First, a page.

FUSA also provided a comparative table showing how its device is similar to other manufacturers' devices that have already been granted an exemption by NHTSA. In its comparison, FUSA makes note of Federal Notices published by NHTSA in which manufacturers have stated that they have seen reductions in theft due to the immobilization systems being used. Specifically, FUSA notes claims by Ford Motor Company that its 1997 Mustangs with immobilizers saw a 70% reduction in theft compared to its 1995 Mustangs without immobilizers. FUSA also noted its reliance on theft rates published by the agency which showed that theft rates were lower for Jeep Grand Cherokee immobilizer equipped vehicles (model year 1999 through 2003) compared to older parts-marked Jeep Grand Cherokee vehicles (model year 1995 and 1998). FUSA stated that it believes that these comparisons show that its device is no less effective than those installed on lines for which the agency has already granted full exemption from the parts-marking requirements.

The agency agrees that the device is substantially similar to devices in other vehicle lines for which the agency has already granted exemptions. Based on the evidence submitted by FUSA, the agency believes that the antitheft device for the Subaru [confidential] vehicle line is likely to be as effective in reducing and deterring motor vehicle theft as compliance with the parts-marking requirements of the Theft Prevention Standard (49 CFR part 541).

Pursuant to 49 U.S.C. 33106 and 49 CFR 543.7(b), the agency grants a petition for an exemption from the parts-marking requirements of part 541 either in whole or in part if it determines that based upon substantial evidence, the standard equipment antitheft device is likely to be as effective in reducing and deterring motor vehicle theft as compliance with the parts-marking requirements of part 541. The agency finds that FUSA has provided adequate reasons for its belief that the antitheft device will reduce and deter theft. This conclusion is based on the information FUSA provided about its device.

The agency concludes that the device will provide the five types of performance listed in § 543.6(a)(3): promoting activation; attracting attention to the efforts of unauthorized persons to enter or operate a vehicle by means other than a key; preventing defeat or circumvention of the device by unauthorized persons; preventing operation of the vehicle by unauthorized entrants; and ensuring the reliability and durability of the device.

For the foregoing reasons, the agency hereby grants in full FUSA's petition for exemption for the vehicle line from the parts-marking requirements of 49 CFR part 541. The agency notes that 49 CFR part 541, appendix A-1, identifies those lines that are exempted from the Theft Prevention Standard for a given model year. 49 CFR 543.7(f) contains publication requirements incident to the disposition of all Part 543 petitions. Advanced listing, including the release of future product nameplates, the beginning model year for which the petition is granted and a general description of the antitheft device is necessary in order to notify law enforcement agencies of new vehicle lines exempted from the parts-marking requirements of the Theft Prevention Standard.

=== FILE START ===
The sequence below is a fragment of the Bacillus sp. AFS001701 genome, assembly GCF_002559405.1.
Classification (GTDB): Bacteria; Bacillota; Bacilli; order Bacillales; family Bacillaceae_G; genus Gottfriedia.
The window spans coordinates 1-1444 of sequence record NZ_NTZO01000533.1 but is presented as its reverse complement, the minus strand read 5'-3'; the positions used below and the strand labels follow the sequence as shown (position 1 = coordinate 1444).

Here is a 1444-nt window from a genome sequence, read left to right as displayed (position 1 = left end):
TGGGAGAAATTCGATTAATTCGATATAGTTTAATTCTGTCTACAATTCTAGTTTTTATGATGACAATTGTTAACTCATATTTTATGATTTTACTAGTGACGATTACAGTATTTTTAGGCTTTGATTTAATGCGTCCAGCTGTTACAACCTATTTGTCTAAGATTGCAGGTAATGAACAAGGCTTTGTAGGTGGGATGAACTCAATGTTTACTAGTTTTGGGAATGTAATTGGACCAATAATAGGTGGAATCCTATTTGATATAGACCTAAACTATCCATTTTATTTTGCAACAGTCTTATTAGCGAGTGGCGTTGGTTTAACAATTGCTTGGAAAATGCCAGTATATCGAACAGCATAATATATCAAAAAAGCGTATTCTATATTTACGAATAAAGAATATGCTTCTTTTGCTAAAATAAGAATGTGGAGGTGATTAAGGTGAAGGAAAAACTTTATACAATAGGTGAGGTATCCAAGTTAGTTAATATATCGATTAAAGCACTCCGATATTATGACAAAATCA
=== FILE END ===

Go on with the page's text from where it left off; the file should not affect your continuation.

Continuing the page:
If FUSA decides not to use the exemption for this line, it must formally notify the agency, and thereafter, the line must be fully marked as required by 49 CFR 541.5 and 541.6 (marking of major component parts and replacement parts).

NHTSA notes that if FUSA wishes in the future to modify the device on which this exemption is based, the company may have to submit a petition to modify the exemption.

Part 543.7(d) states that a Part 543 exemption applies only to vehicles that belong to a line exempted under this part and equipped with the anti-theft device on which the line's exemption is based. Further, § 543.9(c)(2) provides for the submission of petitions “to modify an exemption to permit the use of an antitheft device similar to but differing from the one specified in that exemption.”

The agency wishes to minimize the administrative burden that Part 543.9(c)(2) could place on exempted vehicle manufacturers and itself. The agency did not intend Part 543 to require the submission of a modification petition for every change to the components or design of an antitheft device. The significance of many such changes could be de minimis. Therefore, NHTSA suggests that if the manufacturer contemplates making any changes the effects of which might be characterized as de minimis, it should consult the agency before preparing and submitting a petition to modify.

Authority: 49 U.S.C. 33106; delegation of authority at 49 CFR 1.50.

Issued on: January 6, 2012.

Christopher J. Bonanti,

Associate Administrator for Rulemaking.

[FR Doc. 2012-454 Filed 1-11-12; 8:45 am]